Looking at it from my newly acquired point of view made me appreciate the country and its people even more. It made me realize that, in America, doing things differently does not mean doing them wrong. I learned how important it is to maintain your own identity and, at the same time, how important it is to continually learn from others. I discovered how enriching it is when different cultures combine. I realized that, no matter our origin, upbringing or race, we all share the same basic principles. We all have a personal profile and history—we might have different religions, different skin color and speak different languages, but what we have in common in our lives as humans is much more fundamentally important than what separates us. And America is the country that, more than any other, has been able to assemble people from all over the world.
And what could represent America more than Main Street?
Main Street is the heartbeat of the American small town, the place where the country’s pulse is measured. The mythology of Main Street has for generations fed the social, economical, moral, and political discourse in America. It is often lauded as the home of a sensible majority, and the country’s moral compass. At times it is also disparaged as the home of like-minded thinkers who resist change and progress.
Regardless of one’s ideological position, Main Street serves as a symbol that is central to the ethos of the nation; it is the frame of reference most often used to weigh the vices and virtues of our society. Tinged with nostalgia, Main Street’s imagery, architecture, the mom-and-pop shops and its close-knit communities came to embody the spirit of moderation between the extremes of the chaotic urban jungle of the metropolis on the one hand, and the shallowness of strip malls and suburban sprawl on the other.
On a personal level, the six years that I spent working on this book have been a tremendous growth experience. I made it a goal for myself to visit all fifty states before I turned fifty years old. I am proud to have achieved that goal, and most of all I am proud to call all the people in the book my friends. They are now part of my life, and I often refer to them in my conversations and reflections. I still wear and cherish the turquoise pendant that Kevin gave me after our hike in Utah. I felt a connection with Jack in Arizona, a fellow music lover and Jim Morrison fan. I understood the pain of Tony in Minnesota, who lost his wife to breast cancer, and I thanked God for helping my sister and my wife survive the same experience. The portrait of a young soldier that left the plains of North Dakota to sacrifice his life in World War II brought tears to my eyes; I remembered my mother’s stories about life during that war and, all of a sudden, the price of freedom had a face.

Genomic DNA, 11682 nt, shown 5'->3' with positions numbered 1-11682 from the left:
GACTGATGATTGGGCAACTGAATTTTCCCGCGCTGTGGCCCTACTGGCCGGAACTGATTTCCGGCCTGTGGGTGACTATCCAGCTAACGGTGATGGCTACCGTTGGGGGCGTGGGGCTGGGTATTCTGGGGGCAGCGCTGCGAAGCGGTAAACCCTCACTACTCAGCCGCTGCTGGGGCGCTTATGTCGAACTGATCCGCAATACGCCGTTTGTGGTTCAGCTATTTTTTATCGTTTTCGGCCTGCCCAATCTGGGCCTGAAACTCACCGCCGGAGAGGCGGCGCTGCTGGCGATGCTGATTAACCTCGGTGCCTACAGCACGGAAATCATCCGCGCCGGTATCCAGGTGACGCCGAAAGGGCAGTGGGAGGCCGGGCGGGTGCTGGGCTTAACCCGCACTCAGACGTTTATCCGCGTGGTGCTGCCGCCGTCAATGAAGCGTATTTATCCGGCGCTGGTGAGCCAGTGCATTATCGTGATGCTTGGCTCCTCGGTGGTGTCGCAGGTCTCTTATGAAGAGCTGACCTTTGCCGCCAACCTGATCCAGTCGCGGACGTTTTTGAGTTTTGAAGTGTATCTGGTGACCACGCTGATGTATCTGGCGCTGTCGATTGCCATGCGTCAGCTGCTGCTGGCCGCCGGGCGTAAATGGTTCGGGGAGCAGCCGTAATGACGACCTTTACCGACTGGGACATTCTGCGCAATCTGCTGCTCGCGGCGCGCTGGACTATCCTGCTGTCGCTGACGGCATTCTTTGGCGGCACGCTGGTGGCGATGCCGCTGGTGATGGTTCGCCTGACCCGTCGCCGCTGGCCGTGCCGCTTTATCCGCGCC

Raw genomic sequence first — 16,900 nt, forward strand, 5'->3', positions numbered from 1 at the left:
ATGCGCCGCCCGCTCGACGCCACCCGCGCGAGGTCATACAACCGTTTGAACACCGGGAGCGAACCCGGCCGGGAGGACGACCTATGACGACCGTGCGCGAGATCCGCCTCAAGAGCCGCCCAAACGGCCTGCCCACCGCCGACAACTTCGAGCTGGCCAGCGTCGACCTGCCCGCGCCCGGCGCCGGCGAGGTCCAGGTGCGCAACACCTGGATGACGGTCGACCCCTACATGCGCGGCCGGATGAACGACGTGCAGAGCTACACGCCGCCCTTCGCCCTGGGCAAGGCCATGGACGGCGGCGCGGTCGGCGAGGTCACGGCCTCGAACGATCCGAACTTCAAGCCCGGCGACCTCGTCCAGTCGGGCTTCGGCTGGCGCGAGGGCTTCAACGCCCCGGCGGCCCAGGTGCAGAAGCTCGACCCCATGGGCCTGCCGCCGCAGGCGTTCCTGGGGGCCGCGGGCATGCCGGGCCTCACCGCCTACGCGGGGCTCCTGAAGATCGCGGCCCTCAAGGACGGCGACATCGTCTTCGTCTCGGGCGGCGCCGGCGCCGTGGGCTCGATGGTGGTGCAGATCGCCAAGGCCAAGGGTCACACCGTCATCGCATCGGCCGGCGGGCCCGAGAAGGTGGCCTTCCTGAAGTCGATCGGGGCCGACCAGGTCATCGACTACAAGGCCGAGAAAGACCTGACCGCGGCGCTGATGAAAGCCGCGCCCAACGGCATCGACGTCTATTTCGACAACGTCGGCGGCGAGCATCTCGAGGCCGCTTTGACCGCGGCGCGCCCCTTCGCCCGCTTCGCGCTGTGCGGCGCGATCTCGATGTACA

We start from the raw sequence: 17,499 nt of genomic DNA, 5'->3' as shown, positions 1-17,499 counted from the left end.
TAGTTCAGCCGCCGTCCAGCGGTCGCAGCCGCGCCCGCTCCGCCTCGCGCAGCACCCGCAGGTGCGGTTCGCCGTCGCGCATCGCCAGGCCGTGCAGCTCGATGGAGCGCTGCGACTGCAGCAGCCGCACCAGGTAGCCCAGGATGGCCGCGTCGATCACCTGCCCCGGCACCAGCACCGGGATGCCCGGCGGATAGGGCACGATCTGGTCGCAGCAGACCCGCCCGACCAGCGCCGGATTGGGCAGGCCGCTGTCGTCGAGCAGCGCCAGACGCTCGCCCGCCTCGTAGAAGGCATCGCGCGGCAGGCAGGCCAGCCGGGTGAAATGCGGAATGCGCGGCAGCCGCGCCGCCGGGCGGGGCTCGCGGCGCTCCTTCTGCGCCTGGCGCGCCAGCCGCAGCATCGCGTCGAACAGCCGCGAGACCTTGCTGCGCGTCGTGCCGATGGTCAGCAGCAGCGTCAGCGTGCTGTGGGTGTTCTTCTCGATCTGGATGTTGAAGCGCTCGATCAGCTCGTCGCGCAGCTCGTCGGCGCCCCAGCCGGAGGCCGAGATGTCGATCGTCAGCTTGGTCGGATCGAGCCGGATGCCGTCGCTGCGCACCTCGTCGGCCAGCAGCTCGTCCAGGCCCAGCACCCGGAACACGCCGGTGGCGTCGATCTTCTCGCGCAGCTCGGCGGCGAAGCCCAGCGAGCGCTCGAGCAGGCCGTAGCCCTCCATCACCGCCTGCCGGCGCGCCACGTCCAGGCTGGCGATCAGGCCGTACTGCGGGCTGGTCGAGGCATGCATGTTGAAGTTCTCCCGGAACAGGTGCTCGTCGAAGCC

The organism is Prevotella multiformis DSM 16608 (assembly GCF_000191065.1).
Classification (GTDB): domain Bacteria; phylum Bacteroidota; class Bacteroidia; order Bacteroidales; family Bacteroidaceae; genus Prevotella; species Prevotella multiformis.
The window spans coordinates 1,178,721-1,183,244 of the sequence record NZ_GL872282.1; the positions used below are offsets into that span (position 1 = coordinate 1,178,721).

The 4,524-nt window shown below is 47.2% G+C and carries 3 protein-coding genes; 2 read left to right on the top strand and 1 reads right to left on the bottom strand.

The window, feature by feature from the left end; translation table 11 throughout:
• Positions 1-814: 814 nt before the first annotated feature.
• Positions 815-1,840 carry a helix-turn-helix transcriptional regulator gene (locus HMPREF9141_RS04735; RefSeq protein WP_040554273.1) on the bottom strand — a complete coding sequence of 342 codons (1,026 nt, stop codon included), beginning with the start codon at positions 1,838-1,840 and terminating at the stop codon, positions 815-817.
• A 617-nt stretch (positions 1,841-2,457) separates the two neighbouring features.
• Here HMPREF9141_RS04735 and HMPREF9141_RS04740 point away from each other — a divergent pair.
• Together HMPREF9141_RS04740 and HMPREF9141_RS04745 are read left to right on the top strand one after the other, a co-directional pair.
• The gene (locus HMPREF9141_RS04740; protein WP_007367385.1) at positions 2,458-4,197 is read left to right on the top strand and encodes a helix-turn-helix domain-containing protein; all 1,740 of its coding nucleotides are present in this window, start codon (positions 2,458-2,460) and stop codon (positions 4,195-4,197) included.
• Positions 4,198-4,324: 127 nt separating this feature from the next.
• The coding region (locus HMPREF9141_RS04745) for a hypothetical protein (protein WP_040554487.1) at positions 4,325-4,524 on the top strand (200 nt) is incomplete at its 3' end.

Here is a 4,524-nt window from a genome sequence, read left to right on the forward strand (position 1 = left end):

In addition, marrying into an African-American family has given me a chance to experience first hand just how similar our lives are, as we share, ultimately, the same fundamental needs, despite the differences in culture and upbringing.
We all strive to express ourselves freely, practice our religion, find a decent job and an opportunity to provide a better future for our children. Whether it be the thrill of the first day of school, the happiness of graduation, the excitement of a wedding, the joy of the birth of a baby, or the pain of the loss of a parent, I realized that what we have in common is more important than our minor differences—that the fundamental aspects of our life that we share as humans are much deeper than the individual necessities or beliefs that sometimes become our main priority.
This book is another addition to the wealth of contributions that immigrants have provided to this country. Some of us have been here for only a couple of decades, like Prasop Kiewdara in New Jersey, while others, like Angela Fischer Brown in Rhode Island, are sixteenth-generation Americans—and in California, George Silva’s Yaqui ancestors have a connection to the land that is older still. In all our individualities, we each offer our own testimonial to the global aspect of the American spirit, that unique spirit built from a common human experience of people from all sorts of backgrounds.
These fifty stories are an honest observation of who we are as Americans, a reminder of our roots, values and history, based on immigration, opportunities and hard work. They are windows into the lives of everyday folks, representing the soul of that Main Street that is much discussed but is rarely given a face. The landscapes and the architecture in these pages might be distinctly American, but the experiences of these people reflect universal sentiments. Though the small moments that make up their lives are often humble and ordinary, they indeed do become exceptional when viewed as a whole.
Excerpted from 50 Main Street: The Face of America by Piero Ribelli. Copyright © 2012 by Piero Ribelli. Excerpted by permission of Cameron + Company Publishers. All rights reserved. No part of this excerpt may be reproduced or reprinted without permission in writing from the publisher.
© 2012 MSNBC Interactive